journal article

Changes in extreme wave events in the southwestern South Atlantic Ocean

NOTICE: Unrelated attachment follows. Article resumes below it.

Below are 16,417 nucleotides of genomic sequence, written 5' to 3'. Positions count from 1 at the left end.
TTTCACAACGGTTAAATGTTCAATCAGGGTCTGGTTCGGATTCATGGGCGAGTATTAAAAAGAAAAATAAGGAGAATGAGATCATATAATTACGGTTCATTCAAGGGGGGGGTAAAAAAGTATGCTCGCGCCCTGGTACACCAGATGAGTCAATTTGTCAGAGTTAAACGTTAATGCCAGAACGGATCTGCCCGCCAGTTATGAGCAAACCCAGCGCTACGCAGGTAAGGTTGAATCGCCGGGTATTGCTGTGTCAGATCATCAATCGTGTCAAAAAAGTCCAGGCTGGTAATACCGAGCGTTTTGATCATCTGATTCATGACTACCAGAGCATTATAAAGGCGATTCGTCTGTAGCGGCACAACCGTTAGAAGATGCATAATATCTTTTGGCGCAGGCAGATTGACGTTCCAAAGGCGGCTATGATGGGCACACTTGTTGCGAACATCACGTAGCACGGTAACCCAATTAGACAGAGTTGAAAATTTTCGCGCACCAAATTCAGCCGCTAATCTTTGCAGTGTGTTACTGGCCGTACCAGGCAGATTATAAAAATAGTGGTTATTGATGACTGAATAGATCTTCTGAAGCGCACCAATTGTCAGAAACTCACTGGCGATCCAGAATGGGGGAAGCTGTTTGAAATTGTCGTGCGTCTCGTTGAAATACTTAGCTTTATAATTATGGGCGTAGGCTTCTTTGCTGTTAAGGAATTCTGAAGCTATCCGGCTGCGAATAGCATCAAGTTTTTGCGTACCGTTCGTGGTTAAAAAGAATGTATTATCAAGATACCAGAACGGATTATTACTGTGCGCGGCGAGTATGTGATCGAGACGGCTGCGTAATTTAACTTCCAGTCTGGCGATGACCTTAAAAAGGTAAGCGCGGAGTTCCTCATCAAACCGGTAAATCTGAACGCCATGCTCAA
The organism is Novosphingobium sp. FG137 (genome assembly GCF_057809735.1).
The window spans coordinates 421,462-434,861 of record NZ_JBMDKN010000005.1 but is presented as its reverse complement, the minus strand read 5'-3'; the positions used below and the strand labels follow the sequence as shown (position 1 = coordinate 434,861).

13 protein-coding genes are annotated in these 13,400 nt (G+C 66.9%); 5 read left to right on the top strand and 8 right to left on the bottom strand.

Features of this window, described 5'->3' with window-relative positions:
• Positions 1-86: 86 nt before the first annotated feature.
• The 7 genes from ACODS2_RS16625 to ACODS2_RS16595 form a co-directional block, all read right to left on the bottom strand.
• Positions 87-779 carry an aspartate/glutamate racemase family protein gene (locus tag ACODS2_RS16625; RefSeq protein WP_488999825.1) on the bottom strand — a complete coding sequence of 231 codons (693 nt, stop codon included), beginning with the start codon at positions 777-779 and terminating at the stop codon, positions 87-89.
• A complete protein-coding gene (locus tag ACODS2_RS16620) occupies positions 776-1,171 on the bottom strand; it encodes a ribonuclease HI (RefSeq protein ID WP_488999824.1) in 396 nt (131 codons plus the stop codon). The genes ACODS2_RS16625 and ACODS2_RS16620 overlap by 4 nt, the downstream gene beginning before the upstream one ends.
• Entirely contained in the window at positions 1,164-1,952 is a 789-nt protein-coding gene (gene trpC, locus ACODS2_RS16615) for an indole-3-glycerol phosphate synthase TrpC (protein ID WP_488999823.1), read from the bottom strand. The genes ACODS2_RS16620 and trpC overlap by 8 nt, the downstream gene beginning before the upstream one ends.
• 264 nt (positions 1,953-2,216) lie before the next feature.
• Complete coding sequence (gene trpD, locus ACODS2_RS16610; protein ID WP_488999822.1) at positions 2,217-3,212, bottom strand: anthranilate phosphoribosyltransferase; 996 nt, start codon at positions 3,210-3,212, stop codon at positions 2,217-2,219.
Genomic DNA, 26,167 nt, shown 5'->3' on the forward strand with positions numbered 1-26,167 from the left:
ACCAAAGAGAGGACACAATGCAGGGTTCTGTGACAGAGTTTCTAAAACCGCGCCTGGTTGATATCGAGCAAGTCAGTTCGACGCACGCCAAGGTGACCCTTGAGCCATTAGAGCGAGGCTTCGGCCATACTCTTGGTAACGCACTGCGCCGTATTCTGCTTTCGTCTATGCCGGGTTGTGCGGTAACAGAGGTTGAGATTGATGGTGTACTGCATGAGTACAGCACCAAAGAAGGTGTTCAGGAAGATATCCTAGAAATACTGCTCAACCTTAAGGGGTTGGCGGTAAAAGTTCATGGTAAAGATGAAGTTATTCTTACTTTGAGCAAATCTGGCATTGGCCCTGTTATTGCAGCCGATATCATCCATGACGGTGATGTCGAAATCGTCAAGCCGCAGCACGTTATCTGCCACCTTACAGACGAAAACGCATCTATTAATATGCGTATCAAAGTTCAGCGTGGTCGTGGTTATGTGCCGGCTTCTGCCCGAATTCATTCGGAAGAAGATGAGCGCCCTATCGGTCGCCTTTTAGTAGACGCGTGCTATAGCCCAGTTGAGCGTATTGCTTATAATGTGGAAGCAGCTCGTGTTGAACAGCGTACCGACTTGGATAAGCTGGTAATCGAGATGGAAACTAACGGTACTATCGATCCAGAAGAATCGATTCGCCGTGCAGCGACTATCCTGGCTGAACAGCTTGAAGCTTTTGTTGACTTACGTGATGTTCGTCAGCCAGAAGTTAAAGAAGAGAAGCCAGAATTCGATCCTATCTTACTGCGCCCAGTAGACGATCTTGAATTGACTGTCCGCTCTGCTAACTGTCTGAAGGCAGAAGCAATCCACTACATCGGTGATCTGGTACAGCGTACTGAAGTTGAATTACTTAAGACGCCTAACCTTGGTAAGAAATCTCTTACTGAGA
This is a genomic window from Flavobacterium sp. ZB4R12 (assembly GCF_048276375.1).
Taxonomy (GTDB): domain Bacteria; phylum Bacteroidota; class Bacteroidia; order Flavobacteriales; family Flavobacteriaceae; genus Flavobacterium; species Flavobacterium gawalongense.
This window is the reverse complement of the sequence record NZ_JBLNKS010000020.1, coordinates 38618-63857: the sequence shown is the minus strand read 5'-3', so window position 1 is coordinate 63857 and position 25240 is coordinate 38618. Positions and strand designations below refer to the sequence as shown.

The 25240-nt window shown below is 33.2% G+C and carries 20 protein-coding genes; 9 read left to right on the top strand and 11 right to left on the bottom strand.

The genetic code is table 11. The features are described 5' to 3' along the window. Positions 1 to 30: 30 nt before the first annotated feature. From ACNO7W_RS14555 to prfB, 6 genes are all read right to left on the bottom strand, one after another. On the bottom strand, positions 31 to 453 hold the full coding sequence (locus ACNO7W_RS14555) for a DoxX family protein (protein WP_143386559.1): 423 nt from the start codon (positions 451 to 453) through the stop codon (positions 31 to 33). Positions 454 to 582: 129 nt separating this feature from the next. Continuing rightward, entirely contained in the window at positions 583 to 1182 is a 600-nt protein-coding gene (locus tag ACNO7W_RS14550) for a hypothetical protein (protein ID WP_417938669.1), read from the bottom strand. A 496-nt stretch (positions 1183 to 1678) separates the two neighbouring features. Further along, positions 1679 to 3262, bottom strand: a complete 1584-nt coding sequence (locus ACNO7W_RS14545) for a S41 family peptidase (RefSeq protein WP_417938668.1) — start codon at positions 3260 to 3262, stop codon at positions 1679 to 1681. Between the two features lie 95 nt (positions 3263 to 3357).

The southwestern South Atlantic (SWSA) has faced several extreme events that caused coastal and ocean hazards associated with high waves. This study aimed to investigate the extreme wave climate trends in the SWSA using percentile- and storm-based approaches to determine potential coastal impacts. Changes in extreme wave event characteristics were evaluated through distribution maps and directional density distributions. Our results showed an overall increase in the 95th-percentile of the significant wave height (Hs), mostly in the northern and southern portions of the domain. There was a general increase in the area affected by the events and in their lifetimes in the austral summer. In contrast, winter events had higher maximum intensities, which were not homogeneous throughout the domain. Changes in the wave power direction affected most of the analysed locations, showing a clockwise shift of summer events and a large directional spread of events from the southern quadrant (SW–SE). These changes were related to the southwards shift of the subtropical branch of the storm track, reflecting increased cyclonic activity at 30∘ S (summer) and 45∘ S (winter). These storm track shifts allowed the development of large fetches on the southern edge of the domain, promoting the propagation of long waves.
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